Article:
Shot during Amalia Pica’s residency at the Gashaka Primate Project, a scientific programme in Nigeria, the video combines Pica’s interests in abstraction, colour and mathematical calculations with the tradition of avant-garde experimentation with light, while also reflecting on the typology of nature documentaries. Footage of baboons and their environment is intersected with bright, transparent, colourful forms in Perspex that add an additional, unstable layer between the animals and the lens. This gesture reveals how any attempt to bring the monkeys out of the jungle (even only through video) is an artifice upon which multiple sets of artificial projections are imposed and how an account on the animals always ends up being an account of the humans looking at them.

About the film makers

Cécile Fontaine

Cécile Fontaine was born in the south of France and grew up on Réunion island. She studied art both in France (1975/1979) and in the United States (Boston 1980/1986) where she started making film in 1982. Returned in France in 1986 and lives since then in Paris, teaching art fulltime in a primary school and making films.

« Cécile Fontaine works with what can be called margins, the excluded parts of cinema, revindicating scratching, soaking, de-collage and so filmmaking passes as a primarily plastic activity, with almost no material resources, renewing at once with the first major steps of the Dadaists in their collage—principally in the works of Schwitters and especially the collage of Hannah Höch executed with a kitchen knife and the work of recycling or how to make art without having the air to have touched it. » Yann Beauvais

Ben Rivers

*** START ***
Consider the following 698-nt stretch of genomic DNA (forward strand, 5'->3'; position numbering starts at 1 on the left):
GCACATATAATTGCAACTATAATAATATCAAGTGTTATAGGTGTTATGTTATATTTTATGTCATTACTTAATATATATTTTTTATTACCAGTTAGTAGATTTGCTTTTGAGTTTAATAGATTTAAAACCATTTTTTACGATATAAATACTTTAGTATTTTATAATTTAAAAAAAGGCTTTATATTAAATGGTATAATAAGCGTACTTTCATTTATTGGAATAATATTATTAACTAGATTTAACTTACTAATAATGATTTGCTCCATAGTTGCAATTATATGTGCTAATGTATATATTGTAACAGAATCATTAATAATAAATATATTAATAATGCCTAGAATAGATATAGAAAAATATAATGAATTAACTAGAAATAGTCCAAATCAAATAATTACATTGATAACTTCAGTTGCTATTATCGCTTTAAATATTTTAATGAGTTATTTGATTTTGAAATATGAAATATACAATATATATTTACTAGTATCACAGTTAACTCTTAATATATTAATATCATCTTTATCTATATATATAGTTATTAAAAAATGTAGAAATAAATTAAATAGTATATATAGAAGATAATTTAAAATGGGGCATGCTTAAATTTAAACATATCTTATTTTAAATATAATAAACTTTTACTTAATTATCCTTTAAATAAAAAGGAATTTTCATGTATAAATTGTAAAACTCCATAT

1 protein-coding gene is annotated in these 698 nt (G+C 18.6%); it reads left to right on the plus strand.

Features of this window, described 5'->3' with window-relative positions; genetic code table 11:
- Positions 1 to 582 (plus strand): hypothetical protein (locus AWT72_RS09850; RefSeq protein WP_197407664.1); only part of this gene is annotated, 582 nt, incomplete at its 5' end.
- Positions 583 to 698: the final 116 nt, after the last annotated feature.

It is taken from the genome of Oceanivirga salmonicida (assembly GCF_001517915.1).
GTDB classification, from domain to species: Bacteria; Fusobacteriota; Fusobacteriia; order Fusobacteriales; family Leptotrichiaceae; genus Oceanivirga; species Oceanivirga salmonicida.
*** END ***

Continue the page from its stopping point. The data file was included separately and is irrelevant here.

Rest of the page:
Ben Rivers makes films. He lives and works in London. Recent exhibitions include the EYE Art & Film Prize with Hito Steyerl and Wang Bing, Amsterdam, 2018; Urth, Renaissance Society, Chicago, 2016; Islands, Kunstverein in Hamburg, Germany, 2016; Edgelands, Camden Arts Centre, London, 2015; Fable, Temporary Gallery, Cologne, 2014.

In 2013 he was awarded the Artangel Open Commission, the product of which, ”The Two Eyes Are Not Brothers”, was presented at the derelict BBC Television Centre in 2015 and at The Whitworth Gallery, Manchester, in 2016.

Amalia Pica

Amalia Pica is a London-based Argentinian artist who explores metaphor, communication and civic participation through sculptures, installations, photographs, projections, live performances, and drawings. Recent solo exhibitions include Perth Institute of Contemporary Arts (2018); Institute of Modern Art, Brisbane (2017–2018); The Power Plant, Toronto (2017).

Pica also exhibited in many group exhibitions including SFMOMA, San Francisco (2017-2018); Stedelijk Museum voor Actuele Kunst (S.M.A.K.), Ghent (2016); Centre Pompidou, Paris (2015), and Solomon R. Guggenheim Museum, New York (2014). Her work was featured in the 11th Gwangju Biennale (2016) and the 54th Venice Biennale (2011).

Filipa Ramos

Lisbon-born Filipa Ramos is a writer and editor based in London, where she works as Editor in Chief of ”art-agenda”. She is a Lecturer in the Experimental Film MA programme of Kingston University and in the MRes Art:Moving Image of Central Saint Martins, both in London, and works with the Master Programme of the Institut Kunst, Basel. Ramos is co-curator of Vdrome, a programme of screenings of films by visual artists and filmmakers. She was Associate Editor of Manifesta Journal and contributed for Documenta 13 (2012) and 14 (2017).

Her writing and research, largely focused on interspecies relationships, has been published in magazines and catalogues worldwide. She edited ”Animals” (Whitechapel Gallery/MIT Press, 2016). She is currently preparing a large group exhibition, “Animalisk”, on becoming animal / becoming other at the Bildmuseet Umeå, Sweden (Summer 2019).

The Film Club

Film has had a prominent position at the Museum since the start. The Moderna Museet Film Club has existed since the Museum opened in 1958, showing everything from children’s matinees to the latest experimental art films.

The Film Club resurrected in 2018 and presents films on the boundary between art and documentary. Often, the artist or director will take part in discussions after the screenings. The 2019 spring programme is compiled in collaboration with the Royal Institute of Art.

Previous programme

The Film Club autumn 2018

The Film Club spring 2018

The Film Club editorial team

Lena Essling, curator, Catrin Lundqvist, curator, Jo Widoff, curator.

Contact

filmklubben@modernamuseet.se

More about this program